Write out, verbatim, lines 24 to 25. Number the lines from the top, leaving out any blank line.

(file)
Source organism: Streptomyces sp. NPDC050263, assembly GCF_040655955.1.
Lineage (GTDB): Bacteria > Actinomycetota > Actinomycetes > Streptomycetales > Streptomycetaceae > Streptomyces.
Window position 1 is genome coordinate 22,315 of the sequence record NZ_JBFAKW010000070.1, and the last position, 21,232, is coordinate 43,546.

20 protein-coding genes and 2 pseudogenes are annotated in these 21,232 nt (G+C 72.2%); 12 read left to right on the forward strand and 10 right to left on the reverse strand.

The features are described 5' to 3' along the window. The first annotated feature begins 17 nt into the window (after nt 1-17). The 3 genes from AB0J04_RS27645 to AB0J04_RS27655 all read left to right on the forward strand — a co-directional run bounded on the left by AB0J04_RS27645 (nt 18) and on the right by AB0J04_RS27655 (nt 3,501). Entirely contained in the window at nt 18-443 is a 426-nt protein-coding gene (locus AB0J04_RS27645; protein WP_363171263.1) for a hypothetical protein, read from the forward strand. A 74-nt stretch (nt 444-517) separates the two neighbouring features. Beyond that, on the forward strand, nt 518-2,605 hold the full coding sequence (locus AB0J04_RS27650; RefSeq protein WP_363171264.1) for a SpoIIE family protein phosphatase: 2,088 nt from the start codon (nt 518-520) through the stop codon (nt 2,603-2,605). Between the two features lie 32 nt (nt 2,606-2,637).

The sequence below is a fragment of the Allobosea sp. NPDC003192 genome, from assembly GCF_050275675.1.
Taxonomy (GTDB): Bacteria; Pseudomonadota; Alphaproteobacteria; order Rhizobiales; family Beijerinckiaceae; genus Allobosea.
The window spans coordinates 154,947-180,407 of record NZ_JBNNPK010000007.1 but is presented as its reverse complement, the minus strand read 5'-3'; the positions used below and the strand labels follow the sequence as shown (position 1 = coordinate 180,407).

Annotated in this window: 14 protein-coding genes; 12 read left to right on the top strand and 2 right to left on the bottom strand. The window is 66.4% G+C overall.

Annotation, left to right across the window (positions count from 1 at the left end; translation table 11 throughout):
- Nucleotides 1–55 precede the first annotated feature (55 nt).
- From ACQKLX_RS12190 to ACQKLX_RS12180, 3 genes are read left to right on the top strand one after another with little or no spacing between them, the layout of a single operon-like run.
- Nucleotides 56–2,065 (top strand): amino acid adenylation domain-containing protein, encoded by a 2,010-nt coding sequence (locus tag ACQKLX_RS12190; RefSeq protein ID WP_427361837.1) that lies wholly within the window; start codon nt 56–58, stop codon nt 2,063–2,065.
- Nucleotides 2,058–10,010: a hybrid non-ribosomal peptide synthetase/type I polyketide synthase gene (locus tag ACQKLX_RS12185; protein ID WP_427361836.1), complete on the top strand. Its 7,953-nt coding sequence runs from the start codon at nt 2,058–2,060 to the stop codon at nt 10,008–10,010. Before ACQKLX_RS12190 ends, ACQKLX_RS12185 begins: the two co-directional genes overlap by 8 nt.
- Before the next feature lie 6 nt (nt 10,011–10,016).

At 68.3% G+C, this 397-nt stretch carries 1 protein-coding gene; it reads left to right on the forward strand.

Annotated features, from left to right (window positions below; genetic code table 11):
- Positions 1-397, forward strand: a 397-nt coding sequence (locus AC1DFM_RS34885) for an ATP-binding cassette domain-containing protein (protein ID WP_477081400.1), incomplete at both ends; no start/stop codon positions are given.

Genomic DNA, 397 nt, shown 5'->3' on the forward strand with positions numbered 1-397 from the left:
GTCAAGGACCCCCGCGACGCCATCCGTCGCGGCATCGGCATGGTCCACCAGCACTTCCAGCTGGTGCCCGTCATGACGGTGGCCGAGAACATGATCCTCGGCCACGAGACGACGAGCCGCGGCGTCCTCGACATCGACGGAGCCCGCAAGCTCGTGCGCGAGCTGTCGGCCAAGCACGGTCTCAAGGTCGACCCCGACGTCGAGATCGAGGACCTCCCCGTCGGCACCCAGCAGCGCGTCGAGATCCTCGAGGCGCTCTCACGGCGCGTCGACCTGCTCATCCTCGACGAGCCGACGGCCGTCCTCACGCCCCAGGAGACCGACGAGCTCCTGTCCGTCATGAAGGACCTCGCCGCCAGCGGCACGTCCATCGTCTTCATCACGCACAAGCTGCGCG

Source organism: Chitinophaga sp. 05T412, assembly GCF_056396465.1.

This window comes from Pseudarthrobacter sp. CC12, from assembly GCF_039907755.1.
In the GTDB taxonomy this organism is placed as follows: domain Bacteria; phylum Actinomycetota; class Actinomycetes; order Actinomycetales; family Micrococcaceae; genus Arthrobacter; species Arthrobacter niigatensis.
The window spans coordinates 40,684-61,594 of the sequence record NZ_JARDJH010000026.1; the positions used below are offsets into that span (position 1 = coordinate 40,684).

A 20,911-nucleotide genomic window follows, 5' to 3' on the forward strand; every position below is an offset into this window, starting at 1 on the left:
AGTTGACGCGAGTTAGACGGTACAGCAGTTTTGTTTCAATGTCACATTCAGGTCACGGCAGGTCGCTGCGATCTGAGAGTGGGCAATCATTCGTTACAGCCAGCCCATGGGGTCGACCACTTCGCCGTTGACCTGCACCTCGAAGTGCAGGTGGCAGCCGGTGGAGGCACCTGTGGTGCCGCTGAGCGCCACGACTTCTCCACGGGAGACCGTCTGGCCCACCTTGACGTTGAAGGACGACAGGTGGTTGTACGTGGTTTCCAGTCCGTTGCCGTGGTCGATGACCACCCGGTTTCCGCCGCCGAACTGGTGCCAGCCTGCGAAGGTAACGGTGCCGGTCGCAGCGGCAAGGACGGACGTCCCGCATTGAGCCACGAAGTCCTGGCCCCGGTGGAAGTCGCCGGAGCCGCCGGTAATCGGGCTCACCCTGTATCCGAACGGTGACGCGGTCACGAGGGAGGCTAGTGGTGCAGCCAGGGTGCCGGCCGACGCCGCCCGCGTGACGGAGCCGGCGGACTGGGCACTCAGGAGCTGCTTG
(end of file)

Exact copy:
The window spans coordinates 40,684-61,594 of the sequence record NZ_JARDJH010000026.1; the positions used below are offsets into that span (position 1 = coordinate 40,684).

A 20,911-nucleotide genomic window follows, 5' to 3' on the forward strand; every position below is an offset into this window, starting at 1 on the left: